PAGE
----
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Central to Policy Management are Policies- rules that are the building blocks of your project's security. These rules set the safety standards for your projects. Policies are key to creating a strong and secure foundation for your applications.

You can create, edit, or delete a policy based on your permissions detailed in Access Control. See Permissions for more details.

Creating a Policy

Click Create a New Policy on the top right of the main page in the Policy Management Portal.

The only mandatory field to fill is the name of the policy. A description is optional but strongly recommended for organizational purposes.

Click Continue to navigate to the next stage, where you can create rules and conditions and associate projects with your new policy.


A policy is only saved by clicking the Create Policy button.

Create Rules and Conditions

Rules help you specify what to watch out for in your projects. For instance, you could set a rule to trigger if any High results are found.

To add a rule, click Assign Rule when creating a policy. A new side view will pop up on the right. Start by giving your rule a name. Then, pick the entity type you want the rule to focus on, Vulnerability or Risk Score. This choice affects the conditions you can set for your rules.


Vulnerability conditions work based on a scan's findings. Currently, there are three types (or subjects) of vulnerability conditions:

  • Severity

    • The severity of a result (Info, Low, Medium or High)

  • Result Status

    • The status of a result (New, Recurrent)

  • Vulnerability Name

    • The name of the vulnerable query (e.g., SQL_Injection)

When dealing with Severity and Status, conditions are based on numbers. You can use different mathematical signs to compare them to any non-negative whole number (including zero). For instance, you might set a rule like High > 0 to check for at least one High result in a scan.

For the Vulnerability Name, as it deals with text values, use the Contains operator to check if the text provided is present in the vulnerability name. In a basic check, it could be something like Vulnerability Name Contains SQL_Injection, or you could explore broader terms like Vulnerability Name Contains Injection, which would match any type of injection, such as an SQL_Injection or a Code_Injection.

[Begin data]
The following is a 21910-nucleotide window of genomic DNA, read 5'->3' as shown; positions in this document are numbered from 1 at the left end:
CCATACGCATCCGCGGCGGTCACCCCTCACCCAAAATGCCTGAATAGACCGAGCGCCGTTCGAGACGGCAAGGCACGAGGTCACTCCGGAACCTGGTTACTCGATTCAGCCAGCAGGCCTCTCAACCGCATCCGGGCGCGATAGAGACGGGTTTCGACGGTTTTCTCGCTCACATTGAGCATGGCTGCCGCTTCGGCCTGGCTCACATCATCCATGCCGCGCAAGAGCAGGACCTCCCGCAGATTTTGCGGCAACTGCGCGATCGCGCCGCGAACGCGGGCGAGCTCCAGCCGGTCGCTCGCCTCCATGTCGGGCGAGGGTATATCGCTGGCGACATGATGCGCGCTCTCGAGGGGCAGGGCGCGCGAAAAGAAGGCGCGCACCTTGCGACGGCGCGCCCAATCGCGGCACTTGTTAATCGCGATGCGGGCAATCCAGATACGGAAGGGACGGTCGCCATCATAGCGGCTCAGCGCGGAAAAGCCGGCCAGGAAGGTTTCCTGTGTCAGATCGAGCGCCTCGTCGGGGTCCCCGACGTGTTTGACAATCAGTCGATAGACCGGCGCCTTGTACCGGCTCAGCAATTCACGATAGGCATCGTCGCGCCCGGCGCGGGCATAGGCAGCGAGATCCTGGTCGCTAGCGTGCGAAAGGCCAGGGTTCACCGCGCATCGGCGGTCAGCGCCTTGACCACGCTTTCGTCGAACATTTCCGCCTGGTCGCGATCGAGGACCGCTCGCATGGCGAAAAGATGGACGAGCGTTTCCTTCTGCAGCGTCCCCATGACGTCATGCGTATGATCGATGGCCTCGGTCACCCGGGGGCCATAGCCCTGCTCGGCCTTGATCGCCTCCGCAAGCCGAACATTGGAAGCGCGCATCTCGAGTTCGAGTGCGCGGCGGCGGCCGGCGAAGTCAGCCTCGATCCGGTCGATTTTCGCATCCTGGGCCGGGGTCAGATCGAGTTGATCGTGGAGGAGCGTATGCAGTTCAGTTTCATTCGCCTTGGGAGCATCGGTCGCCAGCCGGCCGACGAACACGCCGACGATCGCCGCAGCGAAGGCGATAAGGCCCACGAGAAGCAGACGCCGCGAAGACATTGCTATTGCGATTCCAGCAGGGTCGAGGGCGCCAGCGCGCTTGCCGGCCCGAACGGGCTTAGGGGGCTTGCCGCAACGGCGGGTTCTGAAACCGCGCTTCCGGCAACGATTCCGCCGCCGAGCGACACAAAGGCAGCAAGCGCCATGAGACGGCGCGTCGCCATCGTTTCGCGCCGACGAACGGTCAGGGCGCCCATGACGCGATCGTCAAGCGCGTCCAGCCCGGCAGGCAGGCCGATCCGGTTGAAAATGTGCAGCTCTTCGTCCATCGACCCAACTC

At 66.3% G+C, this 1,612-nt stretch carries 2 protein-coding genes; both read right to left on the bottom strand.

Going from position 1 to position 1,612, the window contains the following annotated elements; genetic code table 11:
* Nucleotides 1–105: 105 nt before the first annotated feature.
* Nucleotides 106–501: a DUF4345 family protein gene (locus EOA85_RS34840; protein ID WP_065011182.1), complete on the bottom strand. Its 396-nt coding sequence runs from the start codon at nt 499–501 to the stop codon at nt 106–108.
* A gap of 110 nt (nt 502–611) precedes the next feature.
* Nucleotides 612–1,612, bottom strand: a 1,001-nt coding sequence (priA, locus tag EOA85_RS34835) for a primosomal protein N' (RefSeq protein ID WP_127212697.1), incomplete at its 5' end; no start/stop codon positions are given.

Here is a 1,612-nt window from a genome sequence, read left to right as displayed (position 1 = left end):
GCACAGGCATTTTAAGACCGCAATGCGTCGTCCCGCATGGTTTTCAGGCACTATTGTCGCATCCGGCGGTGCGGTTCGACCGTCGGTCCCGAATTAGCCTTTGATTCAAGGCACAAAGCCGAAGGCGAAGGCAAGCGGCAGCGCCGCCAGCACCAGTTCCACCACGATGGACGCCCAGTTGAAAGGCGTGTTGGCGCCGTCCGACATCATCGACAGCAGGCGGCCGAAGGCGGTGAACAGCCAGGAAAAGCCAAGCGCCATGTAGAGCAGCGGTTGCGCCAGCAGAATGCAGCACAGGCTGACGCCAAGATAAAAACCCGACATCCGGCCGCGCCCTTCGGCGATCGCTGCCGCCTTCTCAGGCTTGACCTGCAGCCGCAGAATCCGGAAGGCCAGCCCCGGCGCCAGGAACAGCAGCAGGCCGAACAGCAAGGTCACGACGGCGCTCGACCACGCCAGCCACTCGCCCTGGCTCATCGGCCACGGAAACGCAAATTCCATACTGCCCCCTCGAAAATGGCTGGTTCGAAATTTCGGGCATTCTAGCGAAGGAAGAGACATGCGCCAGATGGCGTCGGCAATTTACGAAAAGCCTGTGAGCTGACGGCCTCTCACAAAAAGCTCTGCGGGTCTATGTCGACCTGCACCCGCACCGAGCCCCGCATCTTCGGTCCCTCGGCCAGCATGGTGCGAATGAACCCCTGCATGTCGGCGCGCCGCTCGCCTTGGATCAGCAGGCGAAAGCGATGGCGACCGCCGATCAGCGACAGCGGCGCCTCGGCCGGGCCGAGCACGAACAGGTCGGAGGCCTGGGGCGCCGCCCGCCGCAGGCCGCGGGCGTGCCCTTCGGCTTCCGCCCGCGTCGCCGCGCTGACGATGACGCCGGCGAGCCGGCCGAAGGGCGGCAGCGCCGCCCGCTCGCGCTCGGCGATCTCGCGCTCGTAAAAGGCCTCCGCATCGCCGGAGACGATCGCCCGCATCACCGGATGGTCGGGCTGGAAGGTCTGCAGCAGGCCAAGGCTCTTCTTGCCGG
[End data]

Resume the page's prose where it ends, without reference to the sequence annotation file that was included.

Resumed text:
Risk Score

After each scan, CxSAST assigns a Risk Score to the project, ranging from 0 to 100. This score indicates the level of risk, with 0 being the lowest and 100 the highest. To set a minimum standard for your projects, you can create a rule like Risk Score >= 75 to identify any project with a Risk Score greater than or equal to 75.

A policy can have one or more rules, and each rule can consist of one or more conditions. A rule is violated only if all its conditions are individually violated. However, a policy violation, which triggers a new incident, only requires one rule in the policy to be violated.

Associate a Project with a Policy

Link a Policy to a project during a policy creation or update. Click Assign Projects to open a side view on the right that shows all the CxSAST projects you can access. Select the projects to associate with the policy, or use the search bar for a quick project lookup if you don't see your project.

Editing a Policy

Any user with permission can edit a policy. Everything, including the name, can be changed. On the Policy Management Portal main page, hover over a policy, click Vertical_Ellipsis.png on the right, and select Edit Policy to open an editing mode similar to creating a policy.


If you lack permission to view all projects, be cautious while making changes to a policy. Your modifications may impact other associated projects without your awareness.

Deleting a Policy


Deleting a Policy is irreversible!

Any user with permission can delete a policy. On the Policy Management Portal main page, hover over a policy, click Vertical_Ellipsis.png on the right, and choose Delete Policy. A final confirmation prompt will appear.


When you delete a policy, any existing incidents related to that policy will still be retained.

Default Policy

A Default Policy is a unique policy automatically linked to all existing projects not associated with any other policy. After an initial scan of your project, you can see the policy's association in the Projects menu.

The Default Policy is mandatory; only one can exist and cannot be deleted. However, you can set a new policy as the Default. In this scenario, the projects connected to the previous Default Policy will maintain their connection. The same rules will also apply to the newly established Default Policy and will be identified accordingly.

When CxSAST Policy Management is initially deployed, it includes a Default Policy named No High Severity Vulnerabilities. This policy is designed to identify any project with at least one High result.